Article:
As Holmes, who had a nose for danger, quietly fingered the bloody knife and eyed the various body parts strewn along the dark, deserted highway, he placed his ear to the ground and, with his heart in his throat, silently mouthed to his companion, “Arm yourself, Watson, there is an evil hand afoot ahead.

And a personal favorite, the runner-up in the historical fiction category, written by Mike Mayfield of Austin, TX:

The band of pre-humans departed the cave in search of solace from the omnipresent dangers found there knowing that it meant survival of their kind, though they probably didn’t understand it intellectually since their brains were so small and undeveloped but fundamentally they understood that they didn’t like big animals that ate them.

If one spends enough time reading stuff on the internet, and particularly on blogs, this kind of tortured prose will be familiar.  The difference is it’s meant to be serious writing….


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3 Responses to “Bulwer-Lytton Fiction Contest”



  1. d |

    Very funny,but kind of reminds me of when I thought myself a writer,in high school,and wrote stories. Hmmm. I love this contest.


  2. larry ennis |

    My attempt at being a writer pretty much speaks for itself. I don’t write so much for an audience but more to rekindle my own failing memory. I love this country and all it has provided for me. I like to recount old memories and hopefully bring some happiness to a reader from time to time.


  3. Tom Carter |

    I often read things on the internet that could be competitive for a Bulwer-Lytton prize, except the entries have to be the first sentence of a real or imaginary novel.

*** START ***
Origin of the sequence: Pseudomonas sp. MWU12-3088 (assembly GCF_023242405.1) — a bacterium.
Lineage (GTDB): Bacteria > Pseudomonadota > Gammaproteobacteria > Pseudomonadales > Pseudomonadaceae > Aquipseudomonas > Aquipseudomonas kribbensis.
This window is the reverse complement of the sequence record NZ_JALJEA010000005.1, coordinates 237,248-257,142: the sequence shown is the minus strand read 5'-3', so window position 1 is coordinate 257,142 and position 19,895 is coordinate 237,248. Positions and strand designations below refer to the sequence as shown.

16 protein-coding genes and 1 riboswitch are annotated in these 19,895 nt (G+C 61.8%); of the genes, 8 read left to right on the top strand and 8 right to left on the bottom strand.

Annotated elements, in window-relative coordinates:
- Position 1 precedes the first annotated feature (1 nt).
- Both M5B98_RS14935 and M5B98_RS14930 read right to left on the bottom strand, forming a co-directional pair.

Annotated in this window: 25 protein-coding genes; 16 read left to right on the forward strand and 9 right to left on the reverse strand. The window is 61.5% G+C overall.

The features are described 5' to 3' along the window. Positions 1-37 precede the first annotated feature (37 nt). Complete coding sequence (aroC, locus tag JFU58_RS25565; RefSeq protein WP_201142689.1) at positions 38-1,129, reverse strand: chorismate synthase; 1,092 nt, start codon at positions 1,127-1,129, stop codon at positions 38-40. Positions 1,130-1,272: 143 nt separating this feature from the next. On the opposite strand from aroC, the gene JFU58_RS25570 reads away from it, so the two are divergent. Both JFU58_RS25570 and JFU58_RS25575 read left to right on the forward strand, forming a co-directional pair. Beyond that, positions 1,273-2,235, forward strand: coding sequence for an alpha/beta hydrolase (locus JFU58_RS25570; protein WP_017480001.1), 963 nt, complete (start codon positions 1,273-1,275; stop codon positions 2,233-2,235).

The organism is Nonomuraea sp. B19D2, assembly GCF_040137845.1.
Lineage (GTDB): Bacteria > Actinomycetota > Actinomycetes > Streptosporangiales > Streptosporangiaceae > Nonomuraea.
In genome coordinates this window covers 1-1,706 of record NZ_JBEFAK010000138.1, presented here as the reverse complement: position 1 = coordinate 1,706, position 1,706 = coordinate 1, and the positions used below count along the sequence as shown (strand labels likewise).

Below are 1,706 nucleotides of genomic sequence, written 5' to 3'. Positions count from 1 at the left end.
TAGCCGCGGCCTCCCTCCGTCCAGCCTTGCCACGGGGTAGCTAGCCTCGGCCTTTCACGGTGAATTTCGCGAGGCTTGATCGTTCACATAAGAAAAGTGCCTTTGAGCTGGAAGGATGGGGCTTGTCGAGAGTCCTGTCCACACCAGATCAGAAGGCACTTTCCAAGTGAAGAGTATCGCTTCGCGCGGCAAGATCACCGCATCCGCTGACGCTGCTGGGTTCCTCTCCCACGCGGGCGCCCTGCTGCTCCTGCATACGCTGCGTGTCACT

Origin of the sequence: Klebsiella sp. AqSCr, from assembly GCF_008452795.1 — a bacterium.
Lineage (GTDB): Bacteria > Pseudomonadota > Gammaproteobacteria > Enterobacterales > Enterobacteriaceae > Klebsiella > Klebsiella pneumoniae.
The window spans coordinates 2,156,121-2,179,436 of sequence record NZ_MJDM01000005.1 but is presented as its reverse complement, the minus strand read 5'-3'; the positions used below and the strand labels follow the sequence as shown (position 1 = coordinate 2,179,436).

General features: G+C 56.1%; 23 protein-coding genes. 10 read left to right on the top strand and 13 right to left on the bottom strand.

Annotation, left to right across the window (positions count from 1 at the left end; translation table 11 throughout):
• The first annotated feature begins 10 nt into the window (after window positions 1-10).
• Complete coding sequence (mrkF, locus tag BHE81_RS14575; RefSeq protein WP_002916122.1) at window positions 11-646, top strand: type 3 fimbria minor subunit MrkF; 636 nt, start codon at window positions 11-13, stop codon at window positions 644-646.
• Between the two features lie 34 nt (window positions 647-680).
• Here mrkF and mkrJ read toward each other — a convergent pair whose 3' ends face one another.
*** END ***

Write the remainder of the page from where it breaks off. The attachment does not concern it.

I think most of us, at one time or another, have felt that we have a novel in us, or at least some short stories and a few poems. The huge differences between most of us and those who actually publish are talent (the really big one), determination, and willingness to do the very hard work of writing something significant. I’ve done a whole lot of writing and editing in my life, mostly academic papers and professional studies, research, postion papers, reports, etc. That stuff is hard enough; I can’t imagine actually producing a serious novel. I don’t think I’d get past the first sentence.

    A ridiculous story: It’s been said the shortest documents (and speeches, according to A. Lincoln) are the hardest to write. When I labored on the Army General Staff in the Pentagon (I try not to think about it), there was a little thing we had to write when we had something that needed to come to the attention of the Chief or Vice Chief of Staff of the Army. It had to be exactly 15 lines long (not 14, not 16) in a specific font and type size, no matter how technical or complicated the subject. I was probably writing about one of those a week and reviewing/editing others written by my staff. We hated them because they were so difficult and time-consuming. Stupid, yes, but I guess it served the purpose, sometimes generating additional requirements for papers, briefings, etc. Some of them would definitely have won a B-L prize!